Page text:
John Basilone had enlisted in the US Army in the late 1930s and served as an infantryman in the Philippines, while winning several boxing titles. After his enlistment ended, he briefly returned home to Raritan, New Jersey (not far from Rutgers University in New Brunswick, the authors' alma mater) and worked as a truck driver before deciding he wanted to return to the service and to the Philippines. Figuring it would improve his chances for that end assignment, he went in the US Marine Corps for his next enlistment. The entry of the United States into World War II after the attack on Pearl Harbor found him a sergeant and a machine gunner in the1st Battalion of the 7th Marine Regiment, under the command of then-Lieutenant Colonel Lewis B. "Chesty" Puller (played in the miniseries by William Sadler), whose name would equal his own in Marine Corps lore and reverence.
While in real life Basilone's constant reminiscences of his time in the Philippines earned him the nickname "Manila John", that was not referred to in the miniseries. Ironically, the Allied forces in the Pacific Theater were divided geographically between those under the command of General Douglas MacArthur in the Southwest Pacific and Admiral Chester W. Nimitz in the Central Pacific, with the majority of Marine Corps forces falling under the latter. While MacArthur fulfilled his own much more dramatic and publicized vow to return to the Philippines, Basilone didn't.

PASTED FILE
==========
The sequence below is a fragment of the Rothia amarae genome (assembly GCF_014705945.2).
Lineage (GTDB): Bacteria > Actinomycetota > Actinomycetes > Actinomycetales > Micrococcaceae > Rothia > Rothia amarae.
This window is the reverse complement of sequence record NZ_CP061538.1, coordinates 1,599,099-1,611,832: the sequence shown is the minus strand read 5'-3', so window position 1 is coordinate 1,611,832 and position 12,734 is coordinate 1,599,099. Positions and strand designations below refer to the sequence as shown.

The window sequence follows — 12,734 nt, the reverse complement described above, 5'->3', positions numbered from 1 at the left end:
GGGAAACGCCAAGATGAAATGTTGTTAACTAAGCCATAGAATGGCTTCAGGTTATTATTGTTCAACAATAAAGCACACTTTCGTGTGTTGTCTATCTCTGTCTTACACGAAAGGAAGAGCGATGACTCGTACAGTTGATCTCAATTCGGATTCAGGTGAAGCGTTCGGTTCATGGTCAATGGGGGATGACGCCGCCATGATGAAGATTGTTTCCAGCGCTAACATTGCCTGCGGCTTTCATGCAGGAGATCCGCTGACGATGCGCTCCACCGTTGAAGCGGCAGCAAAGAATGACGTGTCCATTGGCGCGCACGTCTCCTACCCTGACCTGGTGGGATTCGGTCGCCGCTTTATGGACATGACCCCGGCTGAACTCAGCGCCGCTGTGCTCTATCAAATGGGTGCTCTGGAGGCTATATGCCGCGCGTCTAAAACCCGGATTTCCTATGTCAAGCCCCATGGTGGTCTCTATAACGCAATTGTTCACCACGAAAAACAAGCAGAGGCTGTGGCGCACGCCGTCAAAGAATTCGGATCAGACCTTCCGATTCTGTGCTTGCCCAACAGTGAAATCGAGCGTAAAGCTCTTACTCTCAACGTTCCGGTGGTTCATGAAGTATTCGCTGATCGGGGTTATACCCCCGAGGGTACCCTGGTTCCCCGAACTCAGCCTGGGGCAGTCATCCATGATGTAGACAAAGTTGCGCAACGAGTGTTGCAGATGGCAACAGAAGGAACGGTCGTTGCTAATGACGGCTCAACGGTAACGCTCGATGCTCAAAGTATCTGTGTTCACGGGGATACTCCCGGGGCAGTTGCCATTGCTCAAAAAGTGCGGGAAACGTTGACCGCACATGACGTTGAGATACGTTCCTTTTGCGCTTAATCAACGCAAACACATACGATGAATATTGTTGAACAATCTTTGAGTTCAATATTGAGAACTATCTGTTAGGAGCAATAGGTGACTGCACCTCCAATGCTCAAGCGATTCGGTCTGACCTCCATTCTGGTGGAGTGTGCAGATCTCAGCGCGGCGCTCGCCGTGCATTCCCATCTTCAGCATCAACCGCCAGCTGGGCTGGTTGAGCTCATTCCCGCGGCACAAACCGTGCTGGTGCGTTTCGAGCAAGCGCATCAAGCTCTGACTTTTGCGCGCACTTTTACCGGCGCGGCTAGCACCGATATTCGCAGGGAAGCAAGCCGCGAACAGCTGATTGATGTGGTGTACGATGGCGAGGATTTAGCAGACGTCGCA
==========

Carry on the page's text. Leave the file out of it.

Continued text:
Basilone and the 7th Marines were soon involved in the intense fighting against the Japanese in the first major American offensive in the Pacific, on the island of Guadalcanal. The prolonged fighting to take and then defend the island's main airfield (soon named Henderson Field) became the most intense of the entire campaign, and Basilone's 15-man machine gun section found themselves along with the rest of their battalion defending their position near Henderson Field against a human wave attack of approximately 3000 Japanese infantry on the night of 24-25 October 1942. The intensity of the fighting, as noted in the above citation, was well-depicted in The Pacific, as was the emotional strain Basilone endured from losing so many of his men including one of his closest friends.
[Two other Marine NCOs who defended their positions outside Henderson Field with machine guns against night-long Japanese human wave attacks also inspired depiction on film: Sergeant Al Schmid, who was blinded by a hand grenade but continued firing under the direction of a wounded crew mate two months earlier than Basilone's action, and received the Navy Cross; he was portrayed by John Garfield in Pride of the Marines (1945). Platoon Sergeant Mitchell Paige, who was awarded the Medal of Honor for actions nearly identical to John Basilone's the night following Basilone's action, was the inspiration for Chad Everett's fictionalized main character Jack Connell in First to Fight (1967), although it may be argued that Connell was a composite of both Paige and Basilone.]